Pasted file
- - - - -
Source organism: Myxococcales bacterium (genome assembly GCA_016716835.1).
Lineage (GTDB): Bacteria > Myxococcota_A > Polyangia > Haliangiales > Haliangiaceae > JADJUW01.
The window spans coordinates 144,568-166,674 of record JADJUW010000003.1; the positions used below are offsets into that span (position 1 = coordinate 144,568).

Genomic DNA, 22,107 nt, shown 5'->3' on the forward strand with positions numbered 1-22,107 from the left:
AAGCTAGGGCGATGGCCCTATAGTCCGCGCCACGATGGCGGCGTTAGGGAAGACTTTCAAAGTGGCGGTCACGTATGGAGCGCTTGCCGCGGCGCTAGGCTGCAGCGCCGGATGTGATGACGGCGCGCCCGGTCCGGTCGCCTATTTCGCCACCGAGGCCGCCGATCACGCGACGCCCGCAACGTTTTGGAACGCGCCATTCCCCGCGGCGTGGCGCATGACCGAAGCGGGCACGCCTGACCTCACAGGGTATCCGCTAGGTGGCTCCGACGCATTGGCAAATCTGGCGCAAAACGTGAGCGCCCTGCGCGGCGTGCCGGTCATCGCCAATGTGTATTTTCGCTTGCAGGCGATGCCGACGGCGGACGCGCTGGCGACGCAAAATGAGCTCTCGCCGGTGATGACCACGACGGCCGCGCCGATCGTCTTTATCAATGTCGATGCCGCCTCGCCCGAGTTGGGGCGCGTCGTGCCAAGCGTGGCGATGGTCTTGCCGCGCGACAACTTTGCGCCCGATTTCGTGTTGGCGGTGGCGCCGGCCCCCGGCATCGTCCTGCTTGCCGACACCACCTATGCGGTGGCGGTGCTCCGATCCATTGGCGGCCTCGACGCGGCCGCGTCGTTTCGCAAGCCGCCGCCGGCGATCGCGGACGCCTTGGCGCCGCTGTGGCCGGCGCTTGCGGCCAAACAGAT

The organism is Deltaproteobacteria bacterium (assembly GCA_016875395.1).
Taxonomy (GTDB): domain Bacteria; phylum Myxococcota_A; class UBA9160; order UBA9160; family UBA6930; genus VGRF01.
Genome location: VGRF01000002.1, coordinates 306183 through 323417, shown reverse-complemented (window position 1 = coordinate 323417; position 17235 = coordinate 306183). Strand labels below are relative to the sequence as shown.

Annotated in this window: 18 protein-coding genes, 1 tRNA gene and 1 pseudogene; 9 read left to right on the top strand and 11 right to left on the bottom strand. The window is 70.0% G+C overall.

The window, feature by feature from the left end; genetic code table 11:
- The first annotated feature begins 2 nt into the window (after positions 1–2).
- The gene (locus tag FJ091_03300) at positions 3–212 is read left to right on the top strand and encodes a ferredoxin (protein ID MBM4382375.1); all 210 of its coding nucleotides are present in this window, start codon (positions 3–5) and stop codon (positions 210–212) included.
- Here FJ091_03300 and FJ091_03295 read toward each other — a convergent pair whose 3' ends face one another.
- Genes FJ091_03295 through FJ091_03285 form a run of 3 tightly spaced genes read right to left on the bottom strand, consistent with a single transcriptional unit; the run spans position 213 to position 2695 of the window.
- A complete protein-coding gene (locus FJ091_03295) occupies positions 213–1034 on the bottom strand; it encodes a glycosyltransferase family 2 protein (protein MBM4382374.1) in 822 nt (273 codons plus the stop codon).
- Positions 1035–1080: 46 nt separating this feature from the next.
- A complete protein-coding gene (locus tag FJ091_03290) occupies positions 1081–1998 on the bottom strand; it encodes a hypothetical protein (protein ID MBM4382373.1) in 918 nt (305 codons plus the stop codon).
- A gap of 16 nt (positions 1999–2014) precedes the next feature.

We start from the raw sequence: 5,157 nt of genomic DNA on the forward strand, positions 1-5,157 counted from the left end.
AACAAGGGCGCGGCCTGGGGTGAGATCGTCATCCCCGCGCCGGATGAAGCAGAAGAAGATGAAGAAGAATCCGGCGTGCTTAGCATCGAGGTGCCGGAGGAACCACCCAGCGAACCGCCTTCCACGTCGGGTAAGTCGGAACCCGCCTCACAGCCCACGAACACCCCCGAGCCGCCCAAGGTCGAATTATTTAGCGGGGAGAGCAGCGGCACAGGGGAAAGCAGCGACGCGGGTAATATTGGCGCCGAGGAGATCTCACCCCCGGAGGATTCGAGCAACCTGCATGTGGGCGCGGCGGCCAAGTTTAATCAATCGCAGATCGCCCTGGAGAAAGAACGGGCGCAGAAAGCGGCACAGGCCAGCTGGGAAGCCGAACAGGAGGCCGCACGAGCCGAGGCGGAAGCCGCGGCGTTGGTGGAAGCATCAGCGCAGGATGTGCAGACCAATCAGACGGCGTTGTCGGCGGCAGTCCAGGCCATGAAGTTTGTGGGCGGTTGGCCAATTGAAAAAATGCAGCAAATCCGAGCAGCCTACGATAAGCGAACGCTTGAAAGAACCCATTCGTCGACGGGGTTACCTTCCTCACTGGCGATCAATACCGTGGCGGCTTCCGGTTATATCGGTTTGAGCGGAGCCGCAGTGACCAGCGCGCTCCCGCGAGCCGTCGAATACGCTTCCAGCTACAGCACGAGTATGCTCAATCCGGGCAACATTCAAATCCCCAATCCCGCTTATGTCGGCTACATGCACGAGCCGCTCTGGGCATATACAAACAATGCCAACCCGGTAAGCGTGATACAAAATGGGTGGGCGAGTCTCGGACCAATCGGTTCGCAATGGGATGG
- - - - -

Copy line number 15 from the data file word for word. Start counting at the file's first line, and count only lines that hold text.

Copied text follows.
- A complete protein-coding gene (locus FJ091_03295) occupies positions 213–1034 on the bottom strand; it encodes a glycosyltransferase family 2 protein (protein MBM4382374.1) in 822 nt (273 codons plus the stop codon).